Location: Cool and Cold Water Aquaculture ResearchTitle: Optimizing hydraulic retention times in denitrifying woodchip bioreactors treating recirculating aquaculture system wastewater Author
|Lepine, Christine - Freshwater Institute|
|Christianson, Laura - Freshwater Institute|
|Sharrer, Kata - Freshwater Institute|
|Summerfelt, Steven - Freshwater Institute|
Submitted to: Journal of Environmental Quality
Publication Type: Peer Reviewed Journal
Publication Acceptance Date: 9/4/2015
Publication Date: 4/25/2016
Citation: Lepine, C., Christianson, L.E., Sharrer, K.L., Summerfelt, S.T. 2016. Optimizing hydraulic retention times in denitrifying woodchip bioreactors treating recirculating aquaculture system wastewater. Journal of Environmental Quality. 45:813-821. doi: 10.2134/jeq2015.05.0242.
Interpretive Summary: Nitrogen pollution from agricultural sources is a causal agent in eutrophication, hypoxia (dead zones), and habitat degradation, resulting in a loss of biodiversity in coastal waters worldwide. Woodchip bioreactors are a farm- or field-scale technology designed to remove nitrate nitrogen from point and nonpoint sources of pollution. The primary objective of this work was to evaluate woodchip denitrifying bioreactor N-removal performance under varying hydraulic retention times (i.e., the bioreactor pore volume divided by flow rate) given influent water chemistries associated with aquaculture wastewater. Findings suggest that applying a hydraulic retention time of approximately 24 h would potentially balance the optimum nitrogen removal rate and efficiency at 18 g/(m3d) and 65%, respectively. Designs using longer hydraulic retention times may maximize nitrogen removal efficiency (as high as 39 g/(m3d)), but may also result in sulfate reduction/sulfide production under highly reduced, nitrogen-limited conditions. The woodchip bioreactors also removed over 90% of the suspended solids and some phosphorus. Research findings will help calibrate woodchip bioreactor design models specifically for recirculated aquaculture wastewater. In addition, woodchip bioreactor denitrification treatment of the relatively organic-rich aquaculture wastewater is a new and useful application of this simple water treatment technology to protect against water pollution.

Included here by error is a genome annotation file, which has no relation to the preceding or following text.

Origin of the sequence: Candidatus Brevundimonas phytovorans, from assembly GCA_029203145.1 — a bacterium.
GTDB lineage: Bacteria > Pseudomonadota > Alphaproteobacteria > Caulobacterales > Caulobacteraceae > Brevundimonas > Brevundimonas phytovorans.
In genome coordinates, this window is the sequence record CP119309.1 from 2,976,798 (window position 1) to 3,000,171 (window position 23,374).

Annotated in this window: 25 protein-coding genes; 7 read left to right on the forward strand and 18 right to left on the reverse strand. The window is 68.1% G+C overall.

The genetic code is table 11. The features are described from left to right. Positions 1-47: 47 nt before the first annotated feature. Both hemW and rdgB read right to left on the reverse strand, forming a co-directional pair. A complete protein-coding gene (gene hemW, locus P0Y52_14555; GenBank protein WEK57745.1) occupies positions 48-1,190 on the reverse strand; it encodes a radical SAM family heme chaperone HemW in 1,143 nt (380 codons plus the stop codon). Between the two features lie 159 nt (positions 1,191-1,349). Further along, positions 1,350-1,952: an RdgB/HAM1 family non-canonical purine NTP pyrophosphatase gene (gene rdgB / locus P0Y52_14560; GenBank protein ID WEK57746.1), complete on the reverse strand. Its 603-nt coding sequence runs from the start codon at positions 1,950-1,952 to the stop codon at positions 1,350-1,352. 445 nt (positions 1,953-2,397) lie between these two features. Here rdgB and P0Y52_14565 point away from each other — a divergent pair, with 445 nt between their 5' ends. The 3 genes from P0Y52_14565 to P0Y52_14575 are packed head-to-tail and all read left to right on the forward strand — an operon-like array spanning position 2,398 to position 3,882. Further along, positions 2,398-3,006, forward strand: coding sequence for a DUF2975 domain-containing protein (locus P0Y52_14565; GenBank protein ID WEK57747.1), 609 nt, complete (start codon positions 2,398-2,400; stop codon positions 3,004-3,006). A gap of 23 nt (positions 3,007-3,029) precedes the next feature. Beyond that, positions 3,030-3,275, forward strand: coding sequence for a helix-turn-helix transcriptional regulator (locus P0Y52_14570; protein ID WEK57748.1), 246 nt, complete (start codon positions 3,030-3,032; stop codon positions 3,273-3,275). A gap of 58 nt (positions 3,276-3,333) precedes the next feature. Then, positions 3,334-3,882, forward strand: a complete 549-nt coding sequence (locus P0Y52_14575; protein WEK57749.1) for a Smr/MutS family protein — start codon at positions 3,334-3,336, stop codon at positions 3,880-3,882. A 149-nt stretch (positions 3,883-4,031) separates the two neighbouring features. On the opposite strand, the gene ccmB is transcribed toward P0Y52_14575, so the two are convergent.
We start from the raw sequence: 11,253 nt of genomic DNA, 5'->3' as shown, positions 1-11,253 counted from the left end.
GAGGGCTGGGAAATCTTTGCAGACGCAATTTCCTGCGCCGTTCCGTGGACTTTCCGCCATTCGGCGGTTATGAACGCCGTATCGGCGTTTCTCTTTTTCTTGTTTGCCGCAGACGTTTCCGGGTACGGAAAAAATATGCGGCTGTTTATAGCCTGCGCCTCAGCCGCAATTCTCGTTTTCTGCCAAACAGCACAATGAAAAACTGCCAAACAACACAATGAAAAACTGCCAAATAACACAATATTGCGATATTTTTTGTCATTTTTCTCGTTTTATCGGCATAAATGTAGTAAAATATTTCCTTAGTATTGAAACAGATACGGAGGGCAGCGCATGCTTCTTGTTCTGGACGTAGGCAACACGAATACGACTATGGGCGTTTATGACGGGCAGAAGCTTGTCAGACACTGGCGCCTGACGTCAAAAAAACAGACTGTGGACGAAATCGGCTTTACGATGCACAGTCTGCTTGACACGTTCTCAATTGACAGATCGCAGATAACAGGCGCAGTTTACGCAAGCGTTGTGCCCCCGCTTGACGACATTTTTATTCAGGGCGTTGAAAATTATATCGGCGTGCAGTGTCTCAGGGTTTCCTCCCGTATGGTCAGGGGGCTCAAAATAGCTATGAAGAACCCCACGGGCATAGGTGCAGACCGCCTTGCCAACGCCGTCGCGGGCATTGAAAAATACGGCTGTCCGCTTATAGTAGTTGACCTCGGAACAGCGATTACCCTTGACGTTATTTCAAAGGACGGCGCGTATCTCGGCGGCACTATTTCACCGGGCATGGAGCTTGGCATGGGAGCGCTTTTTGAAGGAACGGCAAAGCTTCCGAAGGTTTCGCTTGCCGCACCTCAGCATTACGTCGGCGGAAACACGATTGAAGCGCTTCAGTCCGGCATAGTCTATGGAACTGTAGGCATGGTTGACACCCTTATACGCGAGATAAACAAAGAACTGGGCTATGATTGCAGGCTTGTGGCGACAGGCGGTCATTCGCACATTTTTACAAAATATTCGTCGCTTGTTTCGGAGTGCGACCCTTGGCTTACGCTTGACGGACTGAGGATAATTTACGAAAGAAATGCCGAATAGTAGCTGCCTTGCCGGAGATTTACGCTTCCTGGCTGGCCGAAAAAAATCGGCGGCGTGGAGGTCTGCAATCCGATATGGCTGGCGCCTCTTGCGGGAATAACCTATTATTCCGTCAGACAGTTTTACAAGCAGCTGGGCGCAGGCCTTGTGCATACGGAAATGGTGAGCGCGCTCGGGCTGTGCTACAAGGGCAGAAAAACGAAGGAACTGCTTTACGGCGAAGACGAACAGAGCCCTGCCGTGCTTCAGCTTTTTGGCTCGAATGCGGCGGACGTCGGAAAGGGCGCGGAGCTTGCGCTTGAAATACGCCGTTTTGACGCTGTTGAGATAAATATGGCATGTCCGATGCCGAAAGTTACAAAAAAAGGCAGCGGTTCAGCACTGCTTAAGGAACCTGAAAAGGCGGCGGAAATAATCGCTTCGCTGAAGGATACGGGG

Technical Abstract: The performance of wood-based denitrifying bioreactors to treat high-nitrate wastewaters from aquaculture systems has not previously been demonstrated. Four pilot-scale woodchip bioreactors (approximately 1:10 scale) were constructed and operated for 268 d to determine the optimal range of design hydraulic retention times (HRTs) for nitrate removal. The bioreactors were operated under HRTs ranging from 6.6 to 55 h with influent nitrate concentrations generally between 20 and 80 mg/L NO3-N. These combinations resulted in N removal rates >39 g/(m3d), which is greater than previously reported. These high removal rates were due in large part to the relatively high chemical oxygen demand and warm temperature (~19°C) of the wastewater. An optimized design HRT may not be the same based on metrics of N removal rate versus N removal efficiency; longer HRTs demonstrated higher removal efficiencies, and shorter HRTs had higher removal rates. When nitrate influent concentrations were approximately 75 mg/L NO3 -N (n = 6 sample events), the shortest HRT (12 h) had the lowest removal efficiency (45%) but a significantly greater removal rate than the two longest HRTs (42 and 55 h), which were N limited. Sulfate reduction was also observed under highly reduced conditions and was exacerbated under prolonged N-limited environments. Balancing the removal rate and removal efficiency for this water chemistry with a design HRT of approximately 24 h would result in a 65% removal efficiency and N-removal rates of at least 18 g/(m3d).